Wednesday, July 11, 2018

The Hazel Wood by Melissa Albert

As you know, I’m a huge sucker for fairytales, which is why I picked this book up. The name and the cover intrigued me, as did the promise of a book within a book.

The Hazel Wood stars Alice, an angry girl who has been on the road with her mom for her whole life, trying to escape their bad luck. After her grandmother, the famous author Althea Prosperine passes away, her mother falls in love and decides to settle down.

But her mother jumped to conclusions and Alice comes home from school one day to discover that her mother, stepfather, and stepsister have been stolen away by the Hinterland. While her stepfather and stepsister are returned, her mother is not and Alice embarks on a journey to rescue her mother.

Helping her is Finch, a boy from her school who’s a super fan of her grandmother and has actually read the stories she wrote. He introduces her to her grandmother’s dark works, something that proves invaluable in their journey.

I love dark fairytales so I obviously really enjoyed this work. I can’t say too much without giving away spoilers but I thought the worldbuilding was excellent and tied in with Alice’s personality very well.

And of course, I loved the retold fairytales here! They are dark and creepy and so good. I went to Goodreads and saw that the author will be publishing the tales in a standalone book and I am so excited for that!! But the estimated publishing date is 2020 which makes me a little sad (and I hope I don’t forget about it!)

Going back to Alice, I thought she was a really interesting character. She has some anger management issues, which she acknowledges and tries to manage, but her love for her mother is fierce and true (although complicated, like all relationships) and I really admired her loyalty.

I also liked Finch, the super rich super fan that immediately helped Alice. Unfortunately, he and Alice’s relationship didn’t develop the way I expected and hoped, but their relationship was still pretty sweet.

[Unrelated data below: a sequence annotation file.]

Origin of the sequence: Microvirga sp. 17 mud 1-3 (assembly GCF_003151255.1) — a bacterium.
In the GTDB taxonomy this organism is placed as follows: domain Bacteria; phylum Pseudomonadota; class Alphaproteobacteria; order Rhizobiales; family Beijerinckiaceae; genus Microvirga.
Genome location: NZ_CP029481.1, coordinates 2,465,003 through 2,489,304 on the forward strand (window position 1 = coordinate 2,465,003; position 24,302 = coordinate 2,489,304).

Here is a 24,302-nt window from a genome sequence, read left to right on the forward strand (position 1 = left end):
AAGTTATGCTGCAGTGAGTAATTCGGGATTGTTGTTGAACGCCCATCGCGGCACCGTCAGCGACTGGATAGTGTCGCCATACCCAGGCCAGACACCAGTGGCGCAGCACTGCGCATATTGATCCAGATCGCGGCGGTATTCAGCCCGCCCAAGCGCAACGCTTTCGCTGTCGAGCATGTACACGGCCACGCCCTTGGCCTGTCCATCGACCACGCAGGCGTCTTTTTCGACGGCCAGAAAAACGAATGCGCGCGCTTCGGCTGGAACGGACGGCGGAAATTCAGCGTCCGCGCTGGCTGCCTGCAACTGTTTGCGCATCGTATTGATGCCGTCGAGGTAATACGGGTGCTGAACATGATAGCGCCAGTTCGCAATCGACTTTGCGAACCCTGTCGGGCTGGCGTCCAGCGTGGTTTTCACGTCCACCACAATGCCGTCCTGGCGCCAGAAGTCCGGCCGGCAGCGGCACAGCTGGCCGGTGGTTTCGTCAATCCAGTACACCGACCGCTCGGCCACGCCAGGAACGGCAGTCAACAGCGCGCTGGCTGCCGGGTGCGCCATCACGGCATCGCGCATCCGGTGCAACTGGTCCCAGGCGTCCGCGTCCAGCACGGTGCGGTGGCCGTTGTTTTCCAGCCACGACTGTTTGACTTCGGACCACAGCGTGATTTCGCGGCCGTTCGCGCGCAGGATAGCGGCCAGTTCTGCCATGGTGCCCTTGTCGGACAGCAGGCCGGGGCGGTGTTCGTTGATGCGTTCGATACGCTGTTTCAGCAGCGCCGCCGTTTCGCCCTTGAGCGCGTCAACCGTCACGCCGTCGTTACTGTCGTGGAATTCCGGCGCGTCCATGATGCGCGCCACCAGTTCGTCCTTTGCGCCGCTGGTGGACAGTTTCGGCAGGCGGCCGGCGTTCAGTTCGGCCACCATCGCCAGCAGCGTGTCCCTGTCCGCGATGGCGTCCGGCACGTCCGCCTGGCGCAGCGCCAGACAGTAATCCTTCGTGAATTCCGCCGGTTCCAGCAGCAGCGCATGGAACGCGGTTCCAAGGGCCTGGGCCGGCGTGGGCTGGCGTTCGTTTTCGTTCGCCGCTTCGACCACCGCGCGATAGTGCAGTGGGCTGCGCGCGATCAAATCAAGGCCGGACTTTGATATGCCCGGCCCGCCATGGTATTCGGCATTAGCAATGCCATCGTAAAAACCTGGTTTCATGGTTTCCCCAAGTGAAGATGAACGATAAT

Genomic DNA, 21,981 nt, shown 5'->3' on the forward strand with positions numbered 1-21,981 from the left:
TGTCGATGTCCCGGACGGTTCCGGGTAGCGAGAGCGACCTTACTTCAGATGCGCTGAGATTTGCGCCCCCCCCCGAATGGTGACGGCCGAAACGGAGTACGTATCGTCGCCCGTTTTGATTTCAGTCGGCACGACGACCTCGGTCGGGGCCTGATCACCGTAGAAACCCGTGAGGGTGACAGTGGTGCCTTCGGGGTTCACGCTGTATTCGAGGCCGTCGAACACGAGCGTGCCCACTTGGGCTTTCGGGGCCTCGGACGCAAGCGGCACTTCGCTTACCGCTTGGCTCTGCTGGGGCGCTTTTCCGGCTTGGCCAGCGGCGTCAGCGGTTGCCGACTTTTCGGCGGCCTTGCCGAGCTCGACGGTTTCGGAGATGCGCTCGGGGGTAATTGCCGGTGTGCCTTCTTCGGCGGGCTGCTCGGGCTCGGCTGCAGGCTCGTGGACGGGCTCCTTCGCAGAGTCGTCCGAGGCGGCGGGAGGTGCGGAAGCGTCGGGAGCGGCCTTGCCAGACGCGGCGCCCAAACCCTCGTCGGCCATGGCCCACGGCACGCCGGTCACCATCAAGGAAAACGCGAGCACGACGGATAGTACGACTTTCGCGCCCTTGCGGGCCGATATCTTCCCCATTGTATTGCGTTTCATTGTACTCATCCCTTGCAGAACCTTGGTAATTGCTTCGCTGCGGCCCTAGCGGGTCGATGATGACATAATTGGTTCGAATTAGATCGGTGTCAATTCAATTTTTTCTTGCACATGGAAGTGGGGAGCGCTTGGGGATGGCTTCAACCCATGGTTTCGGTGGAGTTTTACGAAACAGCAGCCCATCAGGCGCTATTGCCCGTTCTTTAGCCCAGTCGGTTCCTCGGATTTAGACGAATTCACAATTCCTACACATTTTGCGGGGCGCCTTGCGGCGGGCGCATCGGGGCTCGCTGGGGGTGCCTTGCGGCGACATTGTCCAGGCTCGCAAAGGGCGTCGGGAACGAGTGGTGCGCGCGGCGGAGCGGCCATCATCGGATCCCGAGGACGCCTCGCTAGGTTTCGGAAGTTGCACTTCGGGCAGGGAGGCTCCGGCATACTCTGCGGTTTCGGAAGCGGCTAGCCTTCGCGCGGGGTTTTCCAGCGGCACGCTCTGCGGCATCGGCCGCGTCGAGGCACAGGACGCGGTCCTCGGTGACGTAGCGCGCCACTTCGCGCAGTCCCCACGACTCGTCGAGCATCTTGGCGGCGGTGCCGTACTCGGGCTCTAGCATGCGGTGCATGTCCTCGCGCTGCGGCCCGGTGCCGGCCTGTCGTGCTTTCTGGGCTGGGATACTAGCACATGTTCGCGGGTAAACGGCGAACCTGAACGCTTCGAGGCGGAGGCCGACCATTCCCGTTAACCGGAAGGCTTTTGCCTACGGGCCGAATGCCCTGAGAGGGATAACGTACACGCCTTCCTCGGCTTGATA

If you’re a fan of dark fairytales, you’ll want to read this. I really enjoyed this book and I cannot wait for the standalone of the stories to come out!

Monday, July 9, 2018

Autism's False Prophets by Dr. Paul Offit

I decided to read this after having enjoyed Pandora’s Lab. As you may know, my brother has autism and while it’s mild, it can be quite a challenge (especially seeing people bully him).

Autism’s False Prophets takes the reader through the journey of autism science and how all the pseudo-science ‘explanations’ and ‘cures’ came to be. After showing how vaccine and other reasons do not cause autism, Offit goes through the current understanding of autism.

I already knew that MMR vaccines and mercury don’t cause autism (even my bro knows) but what I didn’t know was how much of a vested interest Andrew Wakefield and other parties had. I mean, Wakefield received money from a lawyer seeking to prove a link between vaccines and autism and didn’t declare it! All those attacks by anti-Vaxxer’s on doctors being in the pocket of ‘big pharma’ seem more hypocritical than ever.

Another thing that the book made quite clear was that a lot of people don’t make their decisions on whether vaccines are harmful or whether alternative medicines work based on the science. Instead, they base their decisions on personal stories, which have a bigger impact emotionally but aren’t backed by science.

The only part that made me go “eh” was this short section on autism and faith. Perhaps it was because the section was so short, but it seemed like Offit was linking anti-vaxxers with Christianity, which is just about the most ridiculous thing I can think of. Christianity isn’t anti-science and to generalise that way seems contrary to the scientific nature of the book.